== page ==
Assessment of vertebral fractures
Radiographs of the lateral thoracic and lumbar spine, taken after 5 years of follow-up, were available in 275 of the 508 patients. 434/508 patients were still under follow-up after 5 years of treatment and in 159/434 patients radiographs were not made, mostly due to logistic reasons in the various hospitals. This includes study personnel failing to send patients for radiographs and radiology personnel failing to make the radiographs as requested by protocol, but also some patients refused. Vertebral fractures were assessed with direct measurement and in consensus by two experienced readers (LD, WFL) using the Genant method. Deformities were classified as a wedge deformity, biconcave deformity or crush deformity. To quantify the severity of the fractures, the reduction in anterior, middle and/or posterior vertebral heights were measured and indicated as grade 1-3 deformities. Grade 1 represents a reduction in vertebral heights of 20-25%, grade 2 a reduction of 25-40% and grade 3 a reduction of more than 40%. Patients with a reduction of at least 20% (grade 1) in at least one vertebra were defined as fractured.
BMD measurements of the lumbar spine in antero-posterior view and/or the left total hip at baseline and yearly up to year 5 were available in 194 patients. Dual energy X-ray absorptiometry (DEXA) was available in eight participating centers, four of which used a Hologic QDR 4500 (Hologic, Waltham, MA, USA) and four used a Lunar DPX (Lunar, Madison, WI, USA). The mean BMD is calculated for each individual patient from measurements performed using the same device.
Demographic and clinical baseline characteristics for patients with and without vertebral fractures were compared. Differences were tested using the chi-square test for categorical data and either the students T-test or Mann Whitney U test for continuous data, depending on the distribution of the tested variable.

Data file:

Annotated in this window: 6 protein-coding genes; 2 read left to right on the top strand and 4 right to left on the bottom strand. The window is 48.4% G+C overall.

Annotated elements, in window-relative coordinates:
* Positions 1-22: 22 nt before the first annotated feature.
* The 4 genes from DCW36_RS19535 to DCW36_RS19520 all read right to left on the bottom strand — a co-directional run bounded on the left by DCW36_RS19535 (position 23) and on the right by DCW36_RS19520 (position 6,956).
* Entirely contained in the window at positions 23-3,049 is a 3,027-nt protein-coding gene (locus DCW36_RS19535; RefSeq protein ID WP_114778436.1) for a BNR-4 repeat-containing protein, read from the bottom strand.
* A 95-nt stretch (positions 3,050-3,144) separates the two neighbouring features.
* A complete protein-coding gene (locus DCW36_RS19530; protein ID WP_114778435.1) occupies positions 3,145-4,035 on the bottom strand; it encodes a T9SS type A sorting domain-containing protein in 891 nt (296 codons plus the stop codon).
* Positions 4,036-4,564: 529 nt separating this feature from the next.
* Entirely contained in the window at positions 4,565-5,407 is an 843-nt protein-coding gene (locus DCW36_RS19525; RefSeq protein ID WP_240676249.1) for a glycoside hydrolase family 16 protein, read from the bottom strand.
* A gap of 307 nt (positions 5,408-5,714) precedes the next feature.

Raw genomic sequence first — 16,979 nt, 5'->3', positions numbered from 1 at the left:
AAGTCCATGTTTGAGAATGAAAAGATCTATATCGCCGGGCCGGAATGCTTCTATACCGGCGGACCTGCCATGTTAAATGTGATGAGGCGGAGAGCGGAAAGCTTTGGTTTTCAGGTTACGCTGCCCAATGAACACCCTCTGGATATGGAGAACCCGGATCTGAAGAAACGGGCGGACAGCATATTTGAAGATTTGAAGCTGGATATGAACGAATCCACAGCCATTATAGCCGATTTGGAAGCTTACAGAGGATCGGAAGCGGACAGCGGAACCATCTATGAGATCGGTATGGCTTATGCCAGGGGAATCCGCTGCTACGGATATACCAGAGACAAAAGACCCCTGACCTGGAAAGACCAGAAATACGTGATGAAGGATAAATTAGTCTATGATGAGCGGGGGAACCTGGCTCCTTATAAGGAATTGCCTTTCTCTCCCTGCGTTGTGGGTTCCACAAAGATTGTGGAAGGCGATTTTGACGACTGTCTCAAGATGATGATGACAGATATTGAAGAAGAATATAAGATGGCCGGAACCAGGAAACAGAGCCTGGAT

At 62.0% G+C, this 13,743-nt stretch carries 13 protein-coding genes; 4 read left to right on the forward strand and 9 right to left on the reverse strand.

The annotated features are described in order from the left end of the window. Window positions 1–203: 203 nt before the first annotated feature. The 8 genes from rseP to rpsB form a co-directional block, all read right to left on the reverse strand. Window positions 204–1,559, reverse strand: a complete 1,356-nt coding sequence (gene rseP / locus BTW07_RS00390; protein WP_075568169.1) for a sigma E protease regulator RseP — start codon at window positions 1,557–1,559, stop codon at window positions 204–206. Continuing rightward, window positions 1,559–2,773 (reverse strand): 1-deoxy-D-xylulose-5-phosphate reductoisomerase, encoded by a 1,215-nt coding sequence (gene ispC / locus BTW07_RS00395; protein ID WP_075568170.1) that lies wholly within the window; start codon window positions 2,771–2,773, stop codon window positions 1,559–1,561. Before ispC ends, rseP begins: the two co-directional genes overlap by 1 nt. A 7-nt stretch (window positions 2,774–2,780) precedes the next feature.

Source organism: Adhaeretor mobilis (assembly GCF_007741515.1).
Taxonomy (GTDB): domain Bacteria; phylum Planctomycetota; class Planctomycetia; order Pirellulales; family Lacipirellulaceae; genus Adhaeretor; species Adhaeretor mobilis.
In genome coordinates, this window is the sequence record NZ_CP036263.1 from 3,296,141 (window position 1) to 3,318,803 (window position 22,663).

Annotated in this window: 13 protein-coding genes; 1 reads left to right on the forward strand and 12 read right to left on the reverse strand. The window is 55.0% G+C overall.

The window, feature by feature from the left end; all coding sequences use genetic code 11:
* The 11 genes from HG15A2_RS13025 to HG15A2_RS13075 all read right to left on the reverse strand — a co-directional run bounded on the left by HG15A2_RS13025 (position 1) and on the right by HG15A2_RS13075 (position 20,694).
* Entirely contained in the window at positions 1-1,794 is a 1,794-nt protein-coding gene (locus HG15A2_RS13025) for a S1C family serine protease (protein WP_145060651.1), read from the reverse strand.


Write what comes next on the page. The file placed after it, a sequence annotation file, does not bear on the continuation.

Prevalence of vertebral fractures after 5 years of treatment was determined in the whole patient group as well as stratified for gender, menopausal status, use of corticosteroids and bisphosphonates and treatment strategy.
Using linear mixed models (LMM) with a Toeplitz covariance structure, DAS and HAQ scores (continuous outcome variables) over 5 years were compared for patients with and without vertebral fractures. In the model with DAS as outcome, estimates were adjusted for gender and baseline age, DAS and BMI. In the model with HAQ score as outcome, estimates were adjusted for baseline age, HAQ, BMI, gender and the DAS score over 5 years. Using generalized estimating equations (GEE) with an exchangeable covariance structure, the association between the presence of vertebral fractures (dichotomous outcome) and BMD was assessed. The association between the prevalence of vertebral fractures and BMD of the spine and the total hip were first analyzed univariately (crude OR) and next they were analyzed adjusted for year, age, BMI, postmenopausal status, use of bisphosphonates, vitamin D and/or calcium, HRT and the use of prednisone (adjusted OR).
With univariate regression analyses we tested baseline variables (age, gender, symptom duration, DAS, HAQ, BMI, erythrocyte sedimentation rate (ESR), C-reactive protein (CRP), RF, ACPA, BMD of the spine and BMD of the hip, smoking status and treatment strategy) for association with vertebral fractures after 5 years. Variables showing an association (p < 0.10) with vertebral fractures were entered as possible predictors in a multivariate logistic regression and significant independent predictors were identified with a backward selection procedure, using a p-value of 0.10 as the removal criterion. All tests were two-tailed and p < 0.05 was considered to be statistically significant. To analyze the data, SPSS version 17.0 software (SPSS, Chicago, IL, USA) was used.
Baseline characteristics of the 275 out of 508 patients in the BeSt study with and without vertebral fractures after 5 years of treatment
Without vertebral fractures (n = 234)
With vertebral fractures (n = 41)
Age, mean ± SD years
Female gender, no. (%)
Symptom duration, median (IQR) weeks
DAS, mean ± SD
HAQ, mean ± SD
BMI, mean ± SD